In conclusion, I can say that I agree with much of what Harris, Bartholomea, and Bathes say about “community” in writing. It is something that is individually driven but group resolved. Many times people feel confined to a certain way of writing, but writing communities can help to individualize and expand ones true way of writing. It is important in academics to have a certain type of community in writing, however one that does not fully take away from an individuals true self in their writing. The importance is in the balance between the academic community and the individuals preferred community.

My Life and Discourse Communities

How Discourse Communities Relate to My Life
In reading Swales’ The Concept of Discourse Communities, I have learned about the differences between a language community and a discourse community and just how easily I can relate what a discourse community is to my life. Swales talk about six specific factors that define a discourse community and that lead the way for the terms and conditions of such a group. It terms of my life at the University here at Charlotte, there are two of these communities I feel I fit into.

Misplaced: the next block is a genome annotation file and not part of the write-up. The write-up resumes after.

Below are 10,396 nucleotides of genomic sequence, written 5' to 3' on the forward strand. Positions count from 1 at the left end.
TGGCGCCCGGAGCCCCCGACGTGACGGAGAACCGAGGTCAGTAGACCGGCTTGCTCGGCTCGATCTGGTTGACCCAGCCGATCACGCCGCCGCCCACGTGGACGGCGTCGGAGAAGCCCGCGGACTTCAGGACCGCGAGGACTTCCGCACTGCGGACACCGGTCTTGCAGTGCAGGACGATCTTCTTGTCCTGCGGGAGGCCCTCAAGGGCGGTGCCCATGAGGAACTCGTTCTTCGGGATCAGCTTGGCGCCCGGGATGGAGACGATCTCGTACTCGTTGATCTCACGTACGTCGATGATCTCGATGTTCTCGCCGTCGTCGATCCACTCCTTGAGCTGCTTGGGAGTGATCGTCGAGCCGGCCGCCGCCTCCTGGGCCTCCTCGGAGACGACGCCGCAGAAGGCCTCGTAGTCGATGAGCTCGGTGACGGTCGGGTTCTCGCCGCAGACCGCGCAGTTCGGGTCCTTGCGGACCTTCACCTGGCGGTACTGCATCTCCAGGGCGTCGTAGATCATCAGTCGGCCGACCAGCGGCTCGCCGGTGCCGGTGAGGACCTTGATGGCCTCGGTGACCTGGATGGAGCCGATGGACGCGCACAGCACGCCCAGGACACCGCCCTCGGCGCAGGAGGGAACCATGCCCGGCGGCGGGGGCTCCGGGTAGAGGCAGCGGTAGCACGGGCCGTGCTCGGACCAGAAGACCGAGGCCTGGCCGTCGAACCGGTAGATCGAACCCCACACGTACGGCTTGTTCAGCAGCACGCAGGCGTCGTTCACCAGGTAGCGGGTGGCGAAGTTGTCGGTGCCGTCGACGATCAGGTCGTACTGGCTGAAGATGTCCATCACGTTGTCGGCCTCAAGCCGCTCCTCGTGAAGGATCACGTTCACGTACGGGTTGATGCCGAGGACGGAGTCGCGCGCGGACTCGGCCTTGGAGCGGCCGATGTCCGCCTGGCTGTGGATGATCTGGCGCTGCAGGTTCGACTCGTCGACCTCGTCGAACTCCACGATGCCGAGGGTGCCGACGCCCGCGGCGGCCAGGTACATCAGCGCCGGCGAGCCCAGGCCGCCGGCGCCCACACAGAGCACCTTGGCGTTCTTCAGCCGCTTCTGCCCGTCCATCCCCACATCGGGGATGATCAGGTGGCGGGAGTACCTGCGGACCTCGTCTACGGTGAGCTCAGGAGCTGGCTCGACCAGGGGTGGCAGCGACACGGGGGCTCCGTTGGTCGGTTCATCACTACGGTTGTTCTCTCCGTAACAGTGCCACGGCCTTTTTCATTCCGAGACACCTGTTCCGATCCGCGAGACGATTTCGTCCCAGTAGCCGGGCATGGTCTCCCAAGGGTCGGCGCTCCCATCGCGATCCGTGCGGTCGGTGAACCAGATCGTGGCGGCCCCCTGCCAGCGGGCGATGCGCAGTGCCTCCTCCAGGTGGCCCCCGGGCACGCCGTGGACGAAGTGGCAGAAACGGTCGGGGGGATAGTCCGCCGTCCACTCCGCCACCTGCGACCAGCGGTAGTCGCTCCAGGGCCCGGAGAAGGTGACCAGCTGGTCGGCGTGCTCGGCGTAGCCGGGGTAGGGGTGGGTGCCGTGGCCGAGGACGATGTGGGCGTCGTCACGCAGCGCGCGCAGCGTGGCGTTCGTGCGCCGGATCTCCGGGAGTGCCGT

The first community I feel I fit into would be the pre-medical department. Whether or not everyone who is a part of this community is actually a “pre-med” major is irrelevant. There are many majors who fall into this community, such as: pre-kinesiology, pre-medical, pre-nursing, exercise science, physical training. All of these majors can relate on many different levels making them their own discourse community. Some of the six characteristics that Swales addresses that I can relate to this specific community are that we all have similar course studies. Most students in this community are required to take most, if not all of the same “major” courses. Another thing is the clubs that most of us participate in that prepare us for our particular major. In addition to these things, most of us are sent mass e-mails about up coming events for opportunities to get more involved in various medical programs. In a sense, we all kind of have our own lexis, or specific level of communication when we talk about the things we learn in our intensive chemistry, biology, math, or major related classes, that other people such as art, or music majors don’t understand. Another way that this particular community could be categorized as a discourse community is buy its common public goals. In being part of this community we all have the common goals of wanting to help others, get involved in the medical field, become health and wellness educated, and work in an intense but thrilling field. The writing style of this community is very analytical, educational, precise, and well articulated. A lot of the time because of the lack of writing in comparison to calculations in this field, most of the writing is fact based or procedure based.